At the 2021 IPCPR Trade Show, Espinosa Cigars introduced the third installment of its limited-edition Las 6 Provincias series, the Las 6 Provincias LV. This is a series that pays homage to the pre-Castro era of Cuba. The name Las 6 Provincias means “six provinces” – and it refers to the six provinces that existed prior to the takeover of Cuba by Fidel Castro. It is also Espinosa Cigars’ most premium limited edition series to date. The company has six planned releases in the Las 6 Provincias series with each release having a unique blend, size, and associated artwork. The name LV stands for Las Villas. Today it’s the Las 6 Provincias LV that we look at today.
To date, we have seen three installments of the limited edition Las 6 Provincias series:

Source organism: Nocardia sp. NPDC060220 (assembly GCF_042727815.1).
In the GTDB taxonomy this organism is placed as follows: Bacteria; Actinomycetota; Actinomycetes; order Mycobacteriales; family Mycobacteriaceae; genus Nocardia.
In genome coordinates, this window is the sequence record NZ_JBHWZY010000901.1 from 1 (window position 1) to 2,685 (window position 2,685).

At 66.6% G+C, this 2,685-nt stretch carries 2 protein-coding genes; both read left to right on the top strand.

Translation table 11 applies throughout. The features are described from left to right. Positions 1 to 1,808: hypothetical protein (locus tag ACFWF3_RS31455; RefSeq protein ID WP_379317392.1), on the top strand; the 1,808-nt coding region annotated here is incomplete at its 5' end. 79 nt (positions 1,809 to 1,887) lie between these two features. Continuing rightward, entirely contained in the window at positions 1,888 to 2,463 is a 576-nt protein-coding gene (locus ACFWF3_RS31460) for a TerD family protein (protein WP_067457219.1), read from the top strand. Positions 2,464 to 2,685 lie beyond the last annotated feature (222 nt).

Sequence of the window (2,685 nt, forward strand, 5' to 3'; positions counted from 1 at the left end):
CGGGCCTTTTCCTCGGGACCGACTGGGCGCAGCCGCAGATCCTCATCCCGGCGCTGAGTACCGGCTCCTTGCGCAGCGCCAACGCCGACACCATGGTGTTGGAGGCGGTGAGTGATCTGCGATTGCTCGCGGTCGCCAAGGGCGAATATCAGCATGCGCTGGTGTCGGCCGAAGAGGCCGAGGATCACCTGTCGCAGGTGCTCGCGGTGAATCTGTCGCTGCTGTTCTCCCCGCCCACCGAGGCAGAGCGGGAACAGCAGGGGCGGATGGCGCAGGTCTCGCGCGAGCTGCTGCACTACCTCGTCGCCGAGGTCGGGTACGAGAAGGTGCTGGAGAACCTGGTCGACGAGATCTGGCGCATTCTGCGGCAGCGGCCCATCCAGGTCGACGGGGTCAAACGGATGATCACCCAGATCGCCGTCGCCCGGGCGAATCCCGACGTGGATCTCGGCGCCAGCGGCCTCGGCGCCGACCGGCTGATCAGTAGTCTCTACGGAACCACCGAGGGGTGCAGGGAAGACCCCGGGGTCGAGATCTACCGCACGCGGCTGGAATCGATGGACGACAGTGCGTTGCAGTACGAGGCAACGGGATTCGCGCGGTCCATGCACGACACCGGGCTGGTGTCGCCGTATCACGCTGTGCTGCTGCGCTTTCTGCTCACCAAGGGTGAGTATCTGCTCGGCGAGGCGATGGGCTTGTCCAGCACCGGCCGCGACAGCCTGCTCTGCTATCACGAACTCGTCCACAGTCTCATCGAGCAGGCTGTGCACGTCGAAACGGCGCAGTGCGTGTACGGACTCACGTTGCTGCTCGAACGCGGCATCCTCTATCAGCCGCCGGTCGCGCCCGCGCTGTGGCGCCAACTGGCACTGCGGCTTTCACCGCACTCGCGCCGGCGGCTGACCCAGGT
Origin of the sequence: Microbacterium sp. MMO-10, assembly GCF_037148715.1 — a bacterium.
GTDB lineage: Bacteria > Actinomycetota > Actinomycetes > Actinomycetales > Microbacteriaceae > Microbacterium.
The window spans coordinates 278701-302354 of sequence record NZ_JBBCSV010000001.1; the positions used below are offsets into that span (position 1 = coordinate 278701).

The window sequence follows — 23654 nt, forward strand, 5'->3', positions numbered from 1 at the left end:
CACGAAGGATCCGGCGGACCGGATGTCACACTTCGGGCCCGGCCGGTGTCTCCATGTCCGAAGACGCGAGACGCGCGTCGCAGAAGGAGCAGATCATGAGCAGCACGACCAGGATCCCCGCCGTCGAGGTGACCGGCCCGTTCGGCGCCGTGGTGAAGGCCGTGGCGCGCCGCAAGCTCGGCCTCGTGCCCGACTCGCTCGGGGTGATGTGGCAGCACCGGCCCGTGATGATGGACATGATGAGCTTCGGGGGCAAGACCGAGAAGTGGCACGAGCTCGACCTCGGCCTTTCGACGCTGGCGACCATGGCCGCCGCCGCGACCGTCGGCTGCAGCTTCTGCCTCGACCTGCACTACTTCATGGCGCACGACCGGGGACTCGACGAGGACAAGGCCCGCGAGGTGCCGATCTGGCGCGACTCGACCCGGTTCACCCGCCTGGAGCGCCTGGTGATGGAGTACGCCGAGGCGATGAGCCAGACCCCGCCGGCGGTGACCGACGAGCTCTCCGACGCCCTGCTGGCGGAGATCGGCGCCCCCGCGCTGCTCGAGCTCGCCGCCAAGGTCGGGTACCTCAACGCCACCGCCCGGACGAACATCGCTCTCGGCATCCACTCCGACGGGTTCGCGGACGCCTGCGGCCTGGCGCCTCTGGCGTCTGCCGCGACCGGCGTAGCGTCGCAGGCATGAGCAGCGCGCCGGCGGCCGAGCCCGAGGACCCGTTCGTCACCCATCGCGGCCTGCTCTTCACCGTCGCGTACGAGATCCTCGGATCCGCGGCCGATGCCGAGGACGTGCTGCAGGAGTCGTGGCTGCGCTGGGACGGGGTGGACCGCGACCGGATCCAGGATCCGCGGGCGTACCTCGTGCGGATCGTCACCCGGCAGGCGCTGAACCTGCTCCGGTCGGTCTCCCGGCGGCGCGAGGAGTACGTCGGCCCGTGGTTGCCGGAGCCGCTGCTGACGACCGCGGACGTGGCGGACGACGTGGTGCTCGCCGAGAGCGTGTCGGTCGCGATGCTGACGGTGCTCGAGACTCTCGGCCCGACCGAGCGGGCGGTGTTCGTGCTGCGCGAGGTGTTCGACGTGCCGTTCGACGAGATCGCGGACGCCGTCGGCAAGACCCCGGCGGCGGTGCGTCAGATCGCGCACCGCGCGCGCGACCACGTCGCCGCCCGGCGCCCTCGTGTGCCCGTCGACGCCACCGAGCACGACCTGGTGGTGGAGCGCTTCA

- 2018: Las 6 Provincias LHB
- 2019: Las 6 Provincias MTZ
- 2021: Las 6 Provincias LV
One thing that is a signature of the Las 6 Provincias series is the packaging and artwork. The LV release is no exception. The packaging features a ten-count curio display featuring original artwork from local Cuban artist Eden Gutierrez depicting scenes from Las Villas before the Communist Revolution.
One thing that is different about the LV release compared to the previous two Las 6 Provincias releases is that each cigar is packaged in a coffin. The coffin packaging is something we really haven’t seen from Espinosa cigars.
Without further ado, let’s break down the Las 6 Provincias LV and see what this cigar brings to the table.
Blend and Origin
The Las 6 Provincias LV features 100% Nicaraguan tobaccos. This is the first installment of the Las 6 Provincias which is a Nicaraguan puro. Production is handled out of AJ Fernandez’s San Lotano factory is located in Ocotal, Nicaragua.
Country of Origin: Nicaragua
Factory: San Lotano